As the news broke after the match, many began to raise concerns about the possible knock-on effect that this allegedly decent game might have for the rest of the tournament. The spokesman addressed this also: “If it turns out that this was a decent game then we’ll have to take it on the chin and move on with the tournament, but I’m confident that this is an isolated incident. I would consider further decent games to be highly unlikely, and fans should not be concerned if planning to view future matches in this season’s Champions League. On a reassuring note, we can announce here and now that there will definitely be no repeat of this in the semi-final when Liverpool play Chelsea“.

Jamie.

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Filed under Arsenal FC, Arsene Wenger, Chelsea FC, Comment, Europe, Football, Soccer, Sport, UEFA, UEFA Champions League

Reality Bites

In a week where it seemed every discussion on football concerned off-field matters, it was nice to see the game come back yesterday with a healthy dose of realism. Whether it be lunatic plans to turn the Premiership into a U2 tour, or hyperbolic panic over whether lost legends would be appropriately commemorated, it seemed to have slipped everyone’s mind that it is what takes place on the field that keeps us, as fans, so attached.

I experienced a slight feeling of surprise that a match actually took place at all in yesterday’s Manchester derby, such was the speculation surrounding it’s unique preamble. Yet once the whistle went, it didn’t take long before I, as a football fan, and a neutral on this most partizan of occasions, was back in the place I know best, a place I could feel comfortable again.

Having taken in the parades, the mascots, the adapted kits, and the wonderfully observed (much to my surprise, I must admit) minute’s silence, this match, far from being weighed down by any emotional baggage, instantly became a classic tactical battle that could have been played out in any era of the game – one that was won, hands down, by Manchester City’s Sven Goran Eriksson.

Manchester United could probably have been forgiven for believing that things would go their way in this match, given the massive wave of sympathy that flowed in their favour, but City turned up with a spot-on attitude and a classic underdog’s gameplan, and upset both the script and the odds.

It took around ten minutes for the game to settle into a pattern that was never really broken. All of a sudden, Manchester United found themselves banging their heads against the brick wall that was City’s five-man midfield, expertly marshalled by man-of-the-match Dietmar Hamann, a realist’s footballer if ever there was one. Any thoughts of the occasion were lost, as suddenly United found three crucial points in the Championship race drifting away from them.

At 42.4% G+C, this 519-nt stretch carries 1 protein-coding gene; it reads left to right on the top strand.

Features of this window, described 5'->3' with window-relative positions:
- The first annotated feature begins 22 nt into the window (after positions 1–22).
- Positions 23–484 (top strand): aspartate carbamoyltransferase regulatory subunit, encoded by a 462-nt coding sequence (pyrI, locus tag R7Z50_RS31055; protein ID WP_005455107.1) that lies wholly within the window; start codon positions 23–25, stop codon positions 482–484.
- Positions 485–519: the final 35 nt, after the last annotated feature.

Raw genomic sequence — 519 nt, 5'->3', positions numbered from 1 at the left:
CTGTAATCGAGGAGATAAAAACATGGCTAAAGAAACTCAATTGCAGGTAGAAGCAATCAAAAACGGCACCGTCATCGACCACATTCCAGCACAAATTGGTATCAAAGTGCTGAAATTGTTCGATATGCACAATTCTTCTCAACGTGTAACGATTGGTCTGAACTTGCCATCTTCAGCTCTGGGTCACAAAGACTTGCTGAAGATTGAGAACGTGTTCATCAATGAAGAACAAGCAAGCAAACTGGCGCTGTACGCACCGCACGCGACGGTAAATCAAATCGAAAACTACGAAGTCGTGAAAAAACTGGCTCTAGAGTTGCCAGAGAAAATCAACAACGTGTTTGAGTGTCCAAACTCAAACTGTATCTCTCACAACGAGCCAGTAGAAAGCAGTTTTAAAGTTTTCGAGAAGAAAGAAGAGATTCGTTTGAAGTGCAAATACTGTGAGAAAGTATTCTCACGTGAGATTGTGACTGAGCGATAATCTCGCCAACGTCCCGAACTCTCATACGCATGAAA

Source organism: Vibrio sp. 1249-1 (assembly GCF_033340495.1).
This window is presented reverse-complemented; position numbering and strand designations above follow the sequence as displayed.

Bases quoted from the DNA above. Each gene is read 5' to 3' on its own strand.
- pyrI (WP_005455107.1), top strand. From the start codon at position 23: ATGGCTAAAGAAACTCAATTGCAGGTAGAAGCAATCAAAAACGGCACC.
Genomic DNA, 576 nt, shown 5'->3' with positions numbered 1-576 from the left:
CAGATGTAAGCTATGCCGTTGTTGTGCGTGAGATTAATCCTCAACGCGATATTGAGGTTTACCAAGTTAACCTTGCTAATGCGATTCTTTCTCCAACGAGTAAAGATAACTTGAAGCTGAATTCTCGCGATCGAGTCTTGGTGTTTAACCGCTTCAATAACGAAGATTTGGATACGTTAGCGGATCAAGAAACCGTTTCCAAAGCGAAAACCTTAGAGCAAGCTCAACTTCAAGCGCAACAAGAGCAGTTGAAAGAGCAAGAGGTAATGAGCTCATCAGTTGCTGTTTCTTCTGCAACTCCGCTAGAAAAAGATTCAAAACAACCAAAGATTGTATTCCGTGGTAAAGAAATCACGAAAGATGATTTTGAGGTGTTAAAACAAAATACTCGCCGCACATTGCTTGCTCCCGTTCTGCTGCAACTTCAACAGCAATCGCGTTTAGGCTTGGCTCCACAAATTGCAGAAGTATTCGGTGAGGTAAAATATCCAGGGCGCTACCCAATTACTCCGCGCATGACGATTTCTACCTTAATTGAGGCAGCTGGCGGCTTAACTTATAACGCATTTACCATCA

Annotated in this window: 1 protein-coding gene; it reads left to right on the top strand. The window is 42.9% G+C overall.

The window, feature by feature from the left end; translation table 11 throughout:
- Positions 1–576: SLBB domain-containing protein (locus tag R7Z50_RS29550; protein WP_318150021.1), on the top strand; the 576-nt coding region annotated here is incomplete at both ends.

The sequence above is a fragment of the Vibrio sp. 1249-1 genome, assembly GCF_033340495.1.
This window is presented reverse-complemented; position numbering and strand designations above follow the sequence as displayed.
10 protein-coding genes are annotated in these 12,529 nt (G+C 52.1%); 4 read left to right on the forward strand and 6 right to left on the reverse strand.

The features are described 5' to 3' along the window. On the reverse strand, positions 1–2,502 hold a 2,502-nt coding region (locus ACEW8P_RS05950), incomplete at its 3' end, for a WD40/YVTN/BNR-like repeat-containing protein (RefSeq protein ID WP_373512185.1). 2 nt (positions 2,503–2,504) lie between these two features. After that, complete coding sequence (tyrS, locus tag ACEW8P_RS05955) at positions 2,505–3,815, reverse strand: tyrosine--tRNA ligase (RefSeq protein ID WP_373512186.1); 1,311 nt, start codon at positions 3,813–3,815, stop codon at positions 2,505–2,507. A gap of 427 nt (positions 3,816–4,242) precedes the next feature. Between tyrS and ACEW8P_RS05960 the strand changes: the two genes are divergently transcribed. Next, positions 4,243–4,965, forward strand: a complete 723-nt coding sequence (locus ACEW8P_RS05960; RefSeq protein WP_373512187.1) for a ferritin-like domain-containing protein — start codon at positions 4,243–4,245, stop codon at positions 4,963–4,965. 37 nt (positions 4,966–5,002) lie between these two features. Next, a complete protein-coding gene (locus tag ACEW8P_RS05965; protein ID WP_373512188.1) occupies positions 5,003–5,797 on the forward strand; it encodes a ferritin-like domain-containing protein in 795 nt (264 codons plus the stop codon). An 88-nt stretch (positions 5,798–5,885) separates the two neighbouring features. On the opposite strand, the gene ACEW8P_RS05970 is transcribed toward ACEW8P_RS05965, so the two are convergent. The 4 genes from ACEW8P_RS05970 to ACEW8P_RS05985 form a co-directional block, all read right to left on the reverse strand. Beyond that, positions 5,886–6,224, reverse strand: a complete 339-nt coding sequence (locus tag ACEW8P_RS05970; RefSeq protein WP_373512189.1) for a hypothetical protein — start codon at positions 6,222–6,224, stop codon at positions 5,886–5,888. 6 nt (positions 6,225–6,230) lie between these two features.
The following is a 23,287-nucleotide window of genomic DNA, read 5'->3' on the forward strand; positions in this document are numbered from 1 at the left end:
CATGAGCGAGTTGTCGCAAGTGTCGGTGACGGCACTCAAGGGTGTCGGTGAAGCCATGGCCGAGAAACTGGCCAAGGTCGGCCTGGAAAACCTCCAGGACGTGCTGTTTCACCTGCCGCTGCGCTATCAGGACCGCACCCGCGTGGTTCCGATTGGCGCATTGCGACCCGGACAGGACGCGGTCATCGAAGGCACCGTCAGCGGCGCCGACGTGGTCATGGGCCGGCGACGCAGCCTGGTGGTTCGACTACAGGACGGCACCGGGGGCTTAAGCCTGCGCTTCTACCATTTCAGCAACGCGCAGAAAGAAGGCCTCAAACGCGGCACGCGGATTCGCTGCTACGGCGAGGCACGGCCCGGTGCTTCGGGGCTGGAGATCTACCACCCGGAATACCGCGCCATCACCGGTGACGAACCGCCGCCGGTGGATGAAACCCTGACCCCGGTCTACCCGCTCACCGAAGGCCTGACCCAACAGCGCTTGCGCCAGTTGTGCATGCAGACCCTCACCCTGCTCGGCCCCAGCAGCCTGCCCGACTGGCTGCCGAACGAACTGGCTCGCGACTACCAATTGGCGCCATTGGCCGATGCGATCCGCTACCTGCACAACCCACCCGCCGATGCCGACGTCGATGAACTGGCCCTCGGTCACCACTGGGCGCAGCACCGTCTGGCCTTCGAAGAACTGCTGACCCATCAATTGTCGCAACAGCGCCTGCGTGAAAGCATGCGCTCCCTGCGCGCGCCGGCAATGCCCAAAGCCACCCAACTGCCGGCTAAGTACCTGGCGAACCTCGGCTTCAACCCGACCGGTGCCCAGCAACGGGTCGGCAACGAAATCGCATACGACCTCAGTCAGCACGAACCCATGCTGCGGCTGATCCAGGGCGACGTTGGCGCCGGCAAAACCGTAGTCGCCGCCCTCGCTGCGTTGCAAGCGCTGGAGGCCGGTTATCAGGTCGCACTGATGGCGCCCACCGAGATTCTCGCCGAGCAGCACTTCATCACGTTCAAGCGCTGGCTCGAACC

Immediately afterwards, over at Stamford Bridge, the worldwide audience got a timely taste of just what could be coming in their direction in 2011. If they’ve got any sense or taste, they’ll be writing their letters of opposition in Kuala Lumpur right now.

Quite why Chelsea and Liverpool even bother to fulfil this fixture is a mystery to me, neither of them ever has any inclination to win it, so they might as well just take a point each and save us all the misery of sitting through the worst 90 minutes of the season. As dull, turgid, pointless, meaningless 0-0 draws go, this was up there with the best of them.

Between them the two sides mustered one solitary goalbound effort in the entire match – and that was a Peter Crouch header so tame that the big man could have picked himself up, made his way to the goal and saved it himself if he so wished.

My initial thought was that new rules ought to be brought in to enable these two to be docked points for this display. My second thought was that if some yank wants to walk on at the end of this, and insist the game be settled by a session of “added-time Multiball!”, then I for one would be in favour. Bring it on, it would actually be better than this.

Then I paused for a third thought. I realised that this was great. I had endured 90 minutes of total crap, but in a silly way that only hardened football fans can understand I had thoroughly enjoyed it. This was football reality, the game brought down to it’s bare bones, and a match that will bring absolutely no new converts to the game.

After this week’s insane proposals, it was exactly the sort of game that needed to be showcased to a worldwide audience. After all, if you’re going to market a product, then you must be honest with your customers about exactly what they’ll be letting themselves in for, so well done Premier League for not keeping the truth locked away.

Anyone watching Chelsea v Liverpool in one of the exotic locations the Premier League has lined up will surely now feel feel far more threatened by English Football coming their way than we feel by the idea of losing it.

A day that, if Sky Sports and the Premier League had had their way, was meant to be full of emotion, passion, and excitement ended up being dominated by arch-professionalism and heavy strategy. Good. It reassured me that you can take the football out of England, but you’ll never take England out of the football.

Jamie.

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Filed under Barclays Premier League, Chelsea FC, Comment, England, English Premier League, FA, Football, Liverpool FC, Manchester City, Manchester United, Munich Air Disaster, Opinion, Sky, Soccer, Sport, Sven Goran Eriksson, Television